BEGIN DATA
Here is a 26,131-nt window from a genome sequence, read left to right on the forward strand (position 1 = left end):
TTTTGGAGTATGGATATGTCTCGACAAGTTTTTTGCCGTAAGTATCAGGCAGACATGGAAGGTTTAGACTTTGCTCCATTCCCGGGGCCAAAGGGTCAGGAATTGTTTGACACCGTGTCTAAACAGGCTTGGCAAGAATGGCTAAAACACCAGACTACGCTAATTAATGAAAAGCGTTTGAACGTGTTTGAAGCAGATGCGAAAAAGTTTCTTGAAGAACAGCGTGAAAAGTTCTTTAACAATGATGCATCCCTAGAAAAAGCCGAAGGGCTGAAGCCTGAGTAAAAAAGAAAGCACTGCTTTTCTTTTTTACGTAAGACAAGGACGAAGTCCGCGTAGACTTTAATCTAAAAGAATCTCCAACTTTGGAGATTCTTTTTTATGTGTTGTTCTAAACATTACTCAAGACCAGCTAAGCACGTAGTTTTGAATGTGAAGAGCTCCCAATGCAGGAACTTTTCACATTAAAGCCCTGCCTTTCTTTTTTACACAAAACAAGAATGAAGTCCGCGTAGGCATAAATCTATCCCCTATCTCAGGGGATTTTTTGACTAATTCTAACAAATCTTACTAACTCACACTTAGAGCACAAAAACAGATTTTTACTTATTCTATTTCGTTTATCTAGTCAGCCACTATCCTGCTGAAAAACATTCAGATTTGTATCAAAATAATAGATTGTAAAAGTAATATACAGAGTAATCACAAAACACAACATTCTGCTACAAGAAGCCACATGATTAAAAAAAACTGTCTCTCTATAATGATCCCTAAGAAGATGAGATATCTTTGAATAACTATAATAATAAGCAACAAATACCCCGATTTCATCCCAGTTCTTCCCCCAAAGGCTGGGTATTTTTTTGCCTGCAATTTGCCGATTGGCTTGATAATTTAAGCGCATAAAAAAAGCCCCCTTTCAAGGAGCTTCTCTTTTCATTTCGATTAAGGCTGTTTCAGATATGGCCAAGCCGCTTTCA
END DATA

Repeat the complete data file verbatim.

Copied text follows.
Here is a 26,131-nt window from a genome sequence, read left to right on the forward strand (position 1 = left end):
TTTTGGAGTATGGATATGTCTCGACAAGTTTTTTGCCGTAAGTATCAGGCAGACATGGAAGGTTTAGACTTTGCTCCATTCCCGGGGCCAAAGGGTCAGGAATTGTTTGACACCGTGTCTAAACAGGCTTGGCAAGAATGGCTAAAACACCAGACTACGCTAATTAATGAAAAGCGTTTGAACGTGTTTGAAGCAGATGCGAAAAAGTTTCTTGAAGAACAGCGTGAAAAGTTCTTTAACAATGATGCATCCCTAGAAAAAGCCGAAGGGCTGAAGCCTGAGTAAAAAAGAAAGCACTGCTTTTCTTTTTTACGTAAGACAAGGACGAAGTCCGCGTAGACTTTAATCTAAAAGAATCTCCAACTTTGGAGATTCTTTTTTATGTGTTGTTCTAAACATTACTCAAGACCAGCTAAGCACGTAGTTTTGAATGTGAAGAGCTCCCAATGCAGGAACTTTTCACATTAAAGCCCTGCCTTTCTTTTTTACACAAAACAAGAATGAAGTCCGCGTAGGCATAAATCTATCCCCTATCTCAGGGGATTTTTTGACTAATTCTAACAAATCTTACTAACTCACACTTAGAGCACAAAAACAGATTTTTACTTATTCTATTTCGTTTATCTAGTCAGCCACTATCCTGCTGAAAAACATTCAGATTTGTATCAAAATAATAGATTGTAAAAGTAATATACAGAGTAATCACAAAACACAACATTCTGCTACAAGAAGCCACATGATTAAAAAAAACTGTCTCTCTATAATGATCCCTAAGAAGATGAGATATCTTTGAATAACTATAATAATAAGCAACAAATACCCCGATTTCATCCCAGTTCTTCCCCCAAAGGCTGGGTATTTTTTTGCCTGCAATTTGCCGATTGGCTTGATAATTTAAGCGCATAAAAAAAGCCCCCTTTCAAGGAGCTTCTCTTTTCATTTCGATTAAGGCTGTTTCAGATATGGCCAAGCCGCTTTCA